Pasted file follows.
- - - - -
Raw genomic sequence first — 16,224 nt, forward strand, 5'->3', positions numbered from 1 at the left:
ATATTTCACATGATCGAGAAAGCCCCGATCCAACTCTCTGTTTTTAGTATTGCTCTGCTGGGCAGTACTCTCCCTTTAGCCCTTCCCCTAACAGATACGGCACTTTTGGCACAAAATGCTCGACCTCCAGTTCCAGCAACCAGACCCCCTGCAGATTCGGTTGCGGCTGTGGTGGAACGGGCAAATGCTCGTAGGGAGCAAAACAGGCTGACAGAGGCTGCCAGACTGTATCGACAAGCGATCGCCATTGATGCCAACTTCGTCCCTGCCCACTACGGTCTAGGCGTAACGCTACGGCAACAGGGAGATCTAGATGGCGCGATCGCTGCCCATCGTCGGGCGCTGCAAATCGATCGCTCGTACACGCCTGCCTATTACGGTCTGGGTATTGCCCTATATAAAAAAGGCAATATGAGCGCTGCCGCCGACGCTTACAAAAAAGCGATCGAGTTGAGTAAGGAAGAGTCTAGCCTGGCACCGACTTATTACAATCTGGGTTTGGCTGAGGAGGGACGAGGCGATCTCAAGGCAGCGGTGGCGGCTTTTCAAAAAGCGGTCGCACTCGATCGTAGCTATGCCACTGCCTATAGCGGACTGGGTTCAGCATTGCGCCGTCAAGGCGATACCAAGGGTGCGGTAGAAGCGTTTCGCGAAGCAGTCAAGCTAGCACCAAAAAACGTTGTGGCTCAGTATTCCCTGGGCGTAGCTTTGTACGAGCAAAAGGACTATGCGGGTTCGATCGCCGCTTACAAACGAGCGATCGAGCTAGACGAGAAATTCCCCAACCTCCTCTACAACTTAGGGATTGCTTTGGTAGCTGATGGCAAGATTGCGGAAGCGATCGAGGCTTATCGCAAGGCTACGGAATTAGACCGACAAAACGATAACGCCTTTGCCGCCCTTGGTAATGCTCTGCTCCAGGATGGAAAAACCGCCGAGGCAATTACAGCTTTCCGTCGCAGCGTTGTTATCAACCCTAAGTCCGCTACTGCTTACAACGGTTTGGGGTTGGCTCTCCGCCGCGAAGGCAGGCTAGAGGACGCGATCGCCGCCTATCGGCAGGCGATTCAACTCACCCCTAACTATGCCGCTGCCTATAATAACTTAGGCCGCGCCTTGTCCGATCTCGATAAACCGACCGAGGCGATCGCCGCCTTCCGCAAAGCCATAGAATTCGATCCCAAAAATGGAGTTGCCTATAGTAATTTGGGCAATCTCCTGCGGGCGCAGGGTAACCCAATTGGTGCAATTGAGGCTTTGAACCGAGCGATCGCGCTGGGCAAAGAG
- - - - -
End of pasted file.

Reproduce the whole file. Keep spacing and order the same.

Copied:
Raw genomic sequence first — 16,224 nt, forward strand, 5'->3', positions numbered from 1 at the left:
ATATTTCACATGATCGAGAAAGCCCCGATCCAACTCTCTGTTTTTAGTATTGCTCTGCTGGGCAGTACTCTCCCTTTAGCCCTTCCCCTAACAGATACGGCACTTTTGGCACAAAATGCTCGACCTCCAGTTCCAGCAACCAGACCCCCTGCAGATTCGGTTGCGGCTGTGGTGGAACGGGCAAATGCTCGTAGGGAGCAAAACAGGCTGACAGAGGCTGCCAGACTGTATCGACAAGCGATCGCCATTGATGCCAACTTCGTCCCTGCCCACTACGGTCTAGGCGTAACGCTACGGCAACAGGGAGATCTAGATGGCGCGATCGCTGCCCATCGTCGGGCGCTGCAAATCGATCGCTCGTACACGCCTGCCTATTACGGTCTGGGTATTGCCCTATATAAAAAAGGCAATATGAGCGCTGCCGCCGACGCTTACAAAAAAGCGATCGAGTTGAGTAAGGAAGAGTCTAGCCTGGCACCGACTTATTACAATCTGGGTTTGGCTGAGGAGGGACGAGGCGATCTCAAGGCAGCGGTGGCGGCTTTTCAAAAAGCGGTCGCACTCGATCGTAGCTATGCCACTGCCTATAGCGGACTGGGTTCAGCATTGCGCCGTCAAGGCGATACCAAGGGTGCGGTAGAAGCGTTTCGCGAAGCAGTCAAGCTAGCACCAAAAAACGTTGTGGCTCAGTATTCCCTGGGCGTAGCTTTGTACGAGCAAAAGGACTATGCGGGTTCGATCGCCGCTTACAAACGAGCGATCGAGCTAGACGAGAAATTCCCCAACCTCCTCTACAACTTAGGGATTGCTTTGGTAGCTGATGGCAAGATTGCGGAAGCGATCGAGGCTTATCGCAAGGCTACGGAATTAGACCGACAAAACGATAACGCCTTTGCCGCCCTTGGTAATGCTCTGCTCCAGGATGGAAAAACCGCCGAGGCAATTACAGCTTTCCGTCGCAGCGTTGTTATCAACCCTAAGTCCGCTACTGCTTACAACGGTTTGGGGTTGGCTCTCCGCCGCGAAGGCAGGCTAGAGGACGCGATCGCCGCCTATCGGCAGGCGATTCAACTCACCCCTAACTATGCCGCTGCCTATAATAACTTAGGCCGCGCCTTGTCCGATCTCGATAAACCGACCGAGGCGATCGCCGCCTTCCGCAAAGCCATAGAATTCGATCCCAAAAATGGAGTTGCCTATAGTAATTTGGGCAATCTCCTGCGGGCGCAGGGTAACCCAATTGGTGCAATTGAGGCTTTGAACCGAGCGATCGCGCTGGGCAAAGAG